To implement this heuristic in your disassembler of choice, intuitively, we sort all functions by their number of independent callers in descending order. To focus on the most relevant findings, one might choose to concentrate, for example, on the top 10% of these functions.

In BinaryNinja, this operation can be achieved within a few lines of Python code:

def find_most_frequently_called_functions(bv):
    print("Frequently Called Functions")

    # print top 10% (iterate in descending order)
    for f, num_callers in get_top_10_functions(bv.functions, lambda f: len(f.callers)):
            f"Function {hex(f.start)} ({}) is called from {num_callers} different functions.")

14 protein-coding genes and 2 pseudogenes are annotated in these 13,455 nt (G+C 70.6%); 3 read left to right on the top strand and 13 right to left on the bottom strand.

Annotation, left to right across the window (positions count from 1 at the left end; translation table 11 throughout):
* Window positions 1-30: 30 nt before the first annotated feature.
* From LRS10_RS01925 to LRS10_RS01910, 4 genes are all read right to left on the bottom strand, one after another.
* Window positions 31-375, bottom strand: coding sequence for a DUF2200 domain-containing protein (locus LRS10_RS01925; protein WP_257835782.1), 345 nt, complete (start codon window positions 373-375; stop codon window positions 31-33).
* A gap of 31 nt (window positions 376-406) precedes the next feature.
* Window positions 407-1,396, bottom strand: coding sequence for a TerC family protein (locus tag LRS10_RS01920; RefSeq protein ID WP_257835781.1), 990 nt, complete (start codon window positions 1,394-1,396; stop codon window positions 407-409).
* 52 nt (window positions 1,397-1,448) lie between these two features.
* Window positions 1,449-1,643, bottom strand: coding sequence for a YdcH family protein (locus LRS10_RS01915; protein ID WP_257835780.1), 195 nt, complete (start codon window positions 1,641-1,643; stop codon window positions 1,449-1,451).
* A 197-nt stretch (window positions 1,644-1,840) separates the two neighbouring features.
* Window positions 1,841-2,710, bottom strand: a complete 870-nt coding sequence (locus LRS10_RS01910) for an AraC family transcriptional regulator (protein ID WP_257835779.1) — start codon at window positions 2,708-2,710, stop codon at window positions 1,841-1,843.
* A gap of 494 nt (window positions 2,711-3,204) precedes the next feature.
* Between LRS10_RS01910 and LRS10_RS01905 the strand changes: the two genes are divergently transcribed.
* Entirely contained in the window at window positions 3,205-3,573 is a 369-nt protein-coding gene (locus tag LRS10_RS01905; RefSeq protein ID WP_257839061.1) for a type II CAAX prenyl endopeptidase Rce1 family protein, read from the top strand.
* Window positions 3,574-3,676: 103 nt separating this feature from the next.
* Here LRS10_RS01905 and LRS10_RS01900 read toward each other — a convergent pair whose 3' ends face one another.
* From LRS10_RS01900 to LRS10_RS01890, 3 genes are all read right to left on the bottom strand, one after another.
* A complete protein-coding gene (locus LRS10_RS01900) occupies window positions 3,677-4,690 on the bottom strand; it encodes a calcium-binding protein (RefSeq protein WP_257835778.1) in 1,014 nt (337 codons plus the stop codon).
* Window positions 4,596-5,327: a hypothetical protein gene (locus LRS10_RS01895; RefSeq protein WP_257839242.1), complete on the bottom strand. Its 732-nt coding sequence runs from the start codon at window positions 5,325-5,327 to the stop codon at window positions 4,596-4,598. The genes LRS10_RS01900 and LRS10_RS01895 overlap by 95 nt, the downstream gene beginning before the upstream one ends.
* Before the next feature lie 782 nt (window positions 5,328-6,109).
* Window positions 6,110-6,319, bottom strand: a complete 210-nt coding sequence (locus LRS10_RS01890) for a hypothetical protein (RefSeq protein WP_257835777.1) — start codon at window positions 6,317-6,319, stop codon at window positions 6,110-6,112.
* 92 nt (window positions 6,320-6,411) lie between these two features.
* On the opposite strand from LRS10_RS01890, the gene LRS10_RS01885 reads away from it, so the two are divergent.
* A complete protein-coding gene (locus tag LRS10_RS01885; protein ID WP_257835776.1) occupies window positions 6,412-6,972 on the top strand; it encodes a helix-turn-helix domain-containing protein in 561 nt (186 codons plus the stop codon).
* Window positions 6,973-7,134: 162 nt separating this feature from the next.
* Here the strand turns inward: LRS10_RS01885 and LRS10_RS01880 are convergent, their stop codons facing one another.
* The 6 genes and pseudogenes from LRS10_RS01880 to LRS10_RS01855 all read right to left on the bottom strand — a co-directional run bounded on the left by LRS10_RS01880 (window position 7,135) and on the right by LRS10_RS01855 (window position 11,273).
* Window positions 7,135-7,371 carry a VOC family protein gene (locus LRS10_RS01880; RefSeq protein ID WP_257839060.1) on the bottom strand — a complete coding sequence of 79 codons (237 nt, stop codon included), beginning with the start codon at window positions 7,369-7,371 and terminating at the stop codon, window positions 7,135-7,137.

In the code above, the function find_most_frequently_called_functions takes a binary view bv (a representation of the analyzed binary) as input, and applies the get_top_10_functions function to the list of all functions within the binary. This function ranks the API functions based on the number of independent callers; the result is then printed for the top 10% of functions. This approach surfaces those functions that are most frequently called, making them prime candidates for further investigation during the reverse engineering process.

Similar implementations can be realized in IDA or Ghidra: In IDA, the corresponding functions can be found by iterating over cross-references to a particular function; in Ghidra, the getCallingFunctions method of a function object can be utilized to identify the callers.

However, while our outlined heuristic offers an intuitive approach for identifying API functions in binaries, let us now investigate whether we can validate its effectiveness in various real-world reverse engineering scenarios.